I use very thin steel wires to fix the piece, 2 or 3 anchors suffice, and they remain buried unther the osseous callus formed around the area. In my vast experience I never had a case of migration, intolerance or revomal was required. However a majority of plates and screws produce pain, irritation, disturbance, may migrate or need removal with years. I am talking about follow up times beyond 10 years, an additionally I never had one case of consolidation problems, pseudartrosis or infection."

kavan

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Re: Genioplasty with wires
« Reply #3 on: January 19, 2018, 04:17:37 PM »
OK, then they are probably 'K wires' which are good for what he told you they were good for.
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Bobbit

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Re: Genioplasty with wires
« Reply #4 on: January 29, 2018, 04:38:28 PM »
Sorry I think I didn't phrase my question properly; I was referring to wires to secure the chin bone in a sliding genioplasty only, which I believe does not warrant wiring the jaw shut.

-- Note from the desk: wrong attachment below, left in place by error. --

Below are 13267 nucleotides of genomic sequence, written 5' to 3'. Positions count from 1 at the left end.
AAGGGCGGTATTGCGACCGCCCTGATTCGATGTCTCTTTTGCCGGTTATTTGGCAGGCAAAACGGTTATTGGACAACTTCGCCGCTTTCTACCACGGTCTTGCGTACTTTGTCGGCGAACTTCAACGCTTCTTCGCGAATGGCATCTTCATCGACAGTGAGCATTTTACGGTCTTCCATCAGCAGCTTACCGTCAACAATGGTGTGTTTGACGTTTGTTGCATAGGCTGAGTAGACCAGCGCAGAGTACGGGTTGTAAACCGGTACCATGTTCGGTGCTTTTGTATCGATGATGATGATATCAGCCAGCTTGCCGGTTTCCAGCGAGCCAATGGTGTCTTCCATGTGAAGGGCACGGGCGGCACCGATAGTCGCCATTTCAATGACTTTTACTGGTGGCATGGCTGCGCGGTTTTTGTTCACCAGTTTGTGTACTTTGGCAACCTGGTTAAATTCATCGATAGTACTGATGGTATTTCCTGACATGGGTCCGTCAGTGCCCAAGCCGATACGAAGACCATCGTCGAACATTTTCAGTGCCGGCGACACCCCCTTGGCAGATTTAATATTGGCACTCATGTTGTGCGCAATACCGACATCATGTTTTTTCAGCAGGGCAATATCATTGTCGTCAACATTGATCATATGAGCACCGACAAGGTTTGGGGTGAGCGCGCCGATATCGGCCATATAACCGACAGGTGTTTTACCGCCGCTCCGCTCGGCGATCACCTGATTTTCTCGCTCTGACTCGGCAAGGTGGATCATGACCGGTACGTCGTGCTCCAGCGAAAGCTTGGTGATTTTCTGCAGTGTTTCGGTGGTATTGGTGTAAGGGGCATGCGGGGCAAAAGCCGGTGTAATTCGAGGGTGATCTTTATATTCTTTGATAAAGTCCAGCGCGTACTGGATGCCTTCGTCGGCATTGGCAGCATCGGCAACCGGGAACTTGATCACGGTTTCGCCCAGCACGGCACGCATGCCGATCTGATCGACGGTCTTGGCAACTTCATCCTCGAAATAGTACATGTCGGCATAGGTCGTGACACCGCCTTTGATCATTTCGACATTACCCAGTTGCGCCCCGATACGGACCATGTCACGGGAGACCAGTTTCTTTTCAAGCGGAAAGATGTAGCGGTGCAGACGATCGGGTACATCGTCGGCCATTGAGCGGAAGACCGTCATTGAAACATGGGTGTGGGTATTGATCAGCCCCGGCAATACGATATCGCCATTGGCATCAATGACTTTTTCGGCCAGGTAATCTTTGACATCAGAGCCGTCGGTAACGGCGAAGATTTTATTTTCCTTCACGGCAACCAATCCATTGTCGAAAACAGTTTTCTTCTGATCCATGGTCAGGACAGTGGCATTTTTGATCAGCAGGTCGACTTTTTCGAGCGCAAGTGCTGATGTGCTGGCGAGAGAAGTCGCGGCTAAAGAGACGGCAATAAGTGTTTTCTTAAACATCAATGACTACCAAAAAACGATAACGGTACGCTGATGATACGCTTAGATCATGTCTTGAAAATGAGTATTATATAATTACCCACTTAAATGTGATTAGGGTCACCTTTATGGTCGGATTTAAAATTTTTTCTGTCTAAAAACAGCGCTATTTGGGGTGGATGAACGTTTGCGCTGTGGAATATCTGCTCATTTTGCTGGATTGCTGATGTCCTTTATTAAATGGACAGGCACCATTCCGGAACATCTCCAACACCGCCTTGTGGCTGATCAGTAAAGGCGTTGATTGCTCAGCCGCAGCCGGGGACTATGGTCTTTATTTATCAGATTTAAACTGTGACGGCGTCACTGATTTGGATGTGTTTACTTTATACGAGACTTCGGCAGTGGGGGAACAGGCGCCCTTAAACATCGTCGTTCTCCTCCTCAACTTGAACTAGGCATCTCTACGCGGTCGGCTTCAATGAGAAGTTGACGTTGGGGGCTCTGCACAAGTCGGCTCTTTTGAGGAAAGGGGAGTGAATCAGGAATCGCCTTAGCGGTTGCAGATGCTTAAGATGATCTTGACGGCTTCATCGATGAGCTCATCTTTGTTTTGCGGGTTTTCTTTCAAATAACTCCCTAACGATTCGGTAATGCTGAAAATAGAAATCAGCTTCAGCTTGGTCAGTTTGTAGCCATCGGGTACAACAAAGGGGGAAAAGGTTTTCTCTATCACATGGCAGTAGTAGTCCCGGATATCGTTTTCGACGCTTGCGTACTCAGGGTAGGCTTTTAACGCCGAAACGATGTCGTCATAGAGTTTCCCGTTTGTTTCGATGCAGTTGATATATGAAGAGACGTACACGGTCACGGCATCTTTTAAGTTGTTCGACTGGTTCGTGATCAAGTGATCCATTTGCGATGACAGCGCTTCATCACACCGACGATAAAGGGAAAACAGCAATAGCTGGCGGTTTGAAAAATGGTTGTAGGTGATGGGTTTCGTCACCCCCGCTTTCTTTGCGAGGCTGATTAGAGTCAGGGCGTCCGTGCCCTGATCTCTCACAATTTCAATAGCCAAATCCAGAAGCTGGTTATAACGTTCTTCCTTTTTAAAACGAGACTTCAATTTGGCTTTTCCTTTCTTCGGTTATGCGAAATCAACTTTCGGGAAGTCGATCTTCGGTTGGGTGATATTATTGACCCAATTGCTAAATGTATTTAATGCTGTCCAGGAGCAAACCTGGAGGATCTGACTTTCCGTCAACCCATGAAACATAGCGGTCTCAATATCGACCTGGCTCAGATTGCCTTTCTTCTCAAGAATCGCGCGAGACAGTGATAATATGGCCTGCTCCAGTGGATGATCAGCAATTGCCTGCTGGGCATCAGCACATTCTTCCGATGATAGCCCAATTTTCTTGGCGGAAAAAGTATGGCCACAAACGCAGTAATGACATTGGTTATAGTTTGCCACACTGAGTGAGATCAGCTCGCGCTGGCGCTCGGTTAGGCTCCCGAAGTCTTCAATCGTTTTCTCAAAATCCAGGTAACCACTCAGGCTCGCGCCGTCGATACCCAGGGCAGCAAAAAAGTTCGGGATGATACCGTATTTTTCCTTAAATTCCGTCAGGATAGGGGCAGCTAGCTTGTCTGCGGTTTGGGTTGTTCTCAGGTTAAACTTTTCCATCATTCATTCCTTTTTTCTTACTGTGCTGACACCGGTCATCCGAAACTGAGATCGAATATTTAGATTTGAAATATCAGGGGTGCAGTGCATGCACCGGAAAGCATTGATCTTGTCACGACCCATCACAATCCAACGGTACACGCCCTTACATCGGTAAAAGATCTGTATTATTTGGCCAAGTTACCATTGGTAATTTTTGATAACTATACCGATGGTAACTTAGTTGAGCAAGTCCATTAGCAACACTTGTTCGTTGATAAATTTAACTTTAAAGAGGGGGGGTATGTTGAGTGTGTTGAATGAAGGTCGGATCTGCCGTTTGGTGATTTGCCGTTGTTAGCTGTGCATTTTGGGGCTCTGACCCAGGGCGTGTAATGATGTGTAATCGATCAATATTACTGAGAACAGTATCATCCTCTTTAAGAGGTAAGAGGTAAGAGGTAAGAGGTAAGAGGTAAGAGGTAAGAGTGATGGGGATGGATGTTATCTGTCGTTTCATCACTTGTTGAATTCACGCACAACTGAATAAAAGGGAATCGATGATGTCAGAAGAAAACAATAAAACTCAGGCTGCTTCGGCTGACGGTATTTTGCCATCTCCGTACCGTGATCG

this is how the surgeon explains it on real self.

"Plates and screws are necessary for mandibular fractures and for ortognatic surgery of the jaw involvin major osteotomies; however the sliding genioplasty consists in an apical or marginal osteotomy affecting exslusively the chin and not any structural or support pillars of the jaw, neither its integrity, therefore no strong fixation is required; the piece of bone slided forward is tiny compared with the rest of the jaw and stands for no supporting forces or tractions, in addition the healing is amazingly quick and satisfactory in all cases. All this makes plates and screws unnecessary.

I use very thin steel wires to fix the piece, 2 or 3 anchors suffice, and they remain buried unther the osseous callus formed around the area. In my vast experience I never had a case of migration, intolerance or revomal was required. However a majority of plates and screws produce pain, irritation, disturbance, may migrate or need removal with years. I am talking about follow up times beyond 10 years, an additionally I never had one case of consolidation problems, pseudartrosis or infection."